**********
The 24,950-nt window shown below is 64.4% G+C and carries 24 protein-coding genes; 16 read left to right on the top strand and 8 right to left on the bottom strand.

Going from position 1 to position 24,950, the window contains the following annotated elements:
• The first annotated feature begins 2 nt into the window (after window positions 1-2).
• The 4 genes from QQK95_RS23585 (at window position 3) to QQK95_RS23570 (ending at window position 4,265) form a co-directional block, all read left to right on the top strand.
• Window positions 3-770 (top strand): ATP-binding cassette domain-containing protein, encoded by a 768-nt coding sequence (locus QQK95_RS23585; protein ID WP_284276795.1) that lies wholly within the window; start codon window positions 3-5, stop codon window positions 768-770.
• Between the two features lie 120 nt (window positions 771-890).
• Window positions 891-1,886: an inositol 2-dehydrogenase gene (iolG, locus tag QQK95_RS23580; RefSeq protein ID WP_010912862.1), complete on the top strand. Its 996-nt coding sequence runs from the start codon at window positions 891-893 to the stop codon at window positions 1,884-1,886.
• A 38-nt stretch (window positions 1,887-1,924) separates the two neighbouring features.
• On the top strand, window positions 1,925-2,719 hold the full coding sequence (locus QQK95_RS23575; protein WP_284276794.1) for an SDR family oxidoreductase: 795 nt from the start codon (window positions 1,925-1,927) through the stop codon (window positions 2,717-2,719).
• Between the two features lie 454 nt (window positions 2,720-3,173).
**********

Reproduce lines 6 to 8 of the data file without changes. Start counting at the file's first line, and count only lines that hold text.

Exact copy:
• Between the two features lie 120 nt (window positions 771-890).
• Window positions 891-1,886: an inositol 2-dehydrogenase gene (iolG, locus tag QQK95_RS23580; RefSeq protein ID WP_010912862.1), complete on the top strand. Its 996-nt coding sequence runs from the start codon at window positions 891-893 to the stop codon at window positions 1,884-1,886.
• A 38-nt stretch (window positions 1,887-1,924) separates the two neighbouring features.